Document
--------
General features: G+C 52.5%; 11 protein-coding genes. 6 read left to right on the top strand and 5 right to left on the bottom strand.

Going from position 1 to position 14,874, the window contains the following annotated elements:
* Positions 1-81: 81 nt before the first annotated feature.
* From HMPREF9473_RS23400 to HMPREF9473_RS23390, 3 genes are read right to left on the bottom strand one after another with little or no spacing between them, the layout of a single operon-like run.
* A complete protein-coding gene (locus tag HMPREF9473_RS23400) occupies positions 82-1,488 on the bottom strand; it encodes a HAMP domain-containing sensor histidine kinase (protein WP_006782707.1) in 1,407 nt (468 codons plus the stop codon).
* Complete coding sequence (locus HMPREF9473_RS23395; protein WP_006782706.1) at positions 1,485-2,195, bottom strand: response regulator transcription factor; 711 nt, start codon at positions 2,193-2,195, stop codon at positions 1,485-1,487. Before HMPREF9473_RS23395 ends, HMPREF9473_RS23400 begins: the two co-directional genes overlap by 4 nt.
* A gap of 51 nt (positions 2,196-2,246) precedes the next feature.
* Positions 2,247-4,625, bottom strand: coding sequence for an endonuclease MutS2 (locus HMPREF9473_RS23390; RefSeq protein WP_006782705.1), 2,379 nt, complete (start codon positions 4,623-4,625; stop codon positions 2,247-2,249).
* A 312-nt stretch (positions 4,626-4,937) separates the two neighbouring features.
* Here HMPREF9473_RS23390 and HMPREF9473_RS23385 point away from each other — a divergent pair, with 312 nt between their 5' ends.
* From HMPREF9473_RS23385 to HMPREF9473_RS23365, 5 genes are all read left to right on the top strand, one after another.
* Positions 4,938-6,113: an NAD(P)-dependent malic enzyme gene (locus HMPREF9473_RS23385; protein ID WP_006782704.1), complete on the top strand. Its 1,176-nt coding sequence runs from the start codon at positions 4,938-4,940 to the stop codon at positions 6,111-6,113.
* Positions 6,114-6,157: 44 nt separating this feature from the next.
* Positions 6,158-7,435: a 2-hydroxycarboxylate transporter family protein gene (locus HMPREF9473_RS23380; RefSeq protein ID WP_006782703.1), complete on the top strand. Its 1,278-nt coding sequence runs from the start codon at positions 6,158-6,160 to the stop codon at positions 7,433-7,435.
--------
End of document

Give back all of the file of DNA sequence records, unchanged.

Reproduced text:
General features: G+C 52.5%; 11 protein-coding genes. 6 read left to right on the top strand and 5 right to left on the bottom strand.

Going from position 1 to position 14,874, the window contains the following annotated elements:
* Positions 1-81: 81 nt before the first annotated feature.
* From HMPREF9473_RS23400 to HMPREF9473_RS23390, 3 genes are read right to left on the bottom strand one after another with little or no spacing between them, the layout of a single operon-like run.
* A complete protein-coding gene (locus tag HMPREF9473_RS23400) occupies positions 82-1,488 on the bottom strand; it encodes a HAMP domain-containing sensor histidine kinase (protein WP_006782707.1) in 1,407 nt (468 codons plus the stop codon).
* Complete coding sequence (locus HMPREF9473_RS23395; protein WP_006782706.1) at positions 1,485-2,195, bottom strand: response regulator transcription factor; 711 nt, start codon at positions 2,193-2,195, stop codon at positions 1,485-1,487. Before HMPREF9473_RS23395 ends, HMPREF9473_RS23400 begins: the two co-directional genes overlap by 4 nt.
* A gap of 51 nt (positions 2,196-2,246) precedes the next feature.
* Positions 2,247-4,625, bottom strand: coding sequence for an endonuclease MutS2 (locus HMPREF9473_RS23390; RefSeq protein WP_006782705.1), 2,379 nt, complete (start codon positions 4,623-4,625; stop codon positions 2,247-2,249).
* A 312-nt stretch (positions 4,626-4,937) separates the two neighbouring features.
* Here HMPREF9473_RS23390 and HMPREF9473_RS23385 point away from each other — a divergent pair, with 312 nt between their 5' ends.
* From HMPREF9473_RS23385 to HMPREF9473_RS23365, 5 genes are all read left to right on the top strand, one after another.
* Positions 4,938-6,113: an NAD(P)-dependent malic enzyme gene (locus HMPREF9473_RS23385; protein ID WP_006782704.1), complete on the top strand. Its 1,176-nt coding sequence runs from the start codon at positions 4,938-4,940 to the stop codon at positions 6,111-6,113.
* Positions 6,114-6,157: 44 nt separating this feature from the next.
* Positions 6,158-7,435: a 2-hydroxycarboxylate transporter family protein gene (locus HMPREF9473_RS23380; RefSeq protein ID WP_006782703.1), complete on the top strand. Its 1,278-nt coding sequence runs from the start codon at positions 6,158-6,160 to the stop codon at positions 7,433-7,435.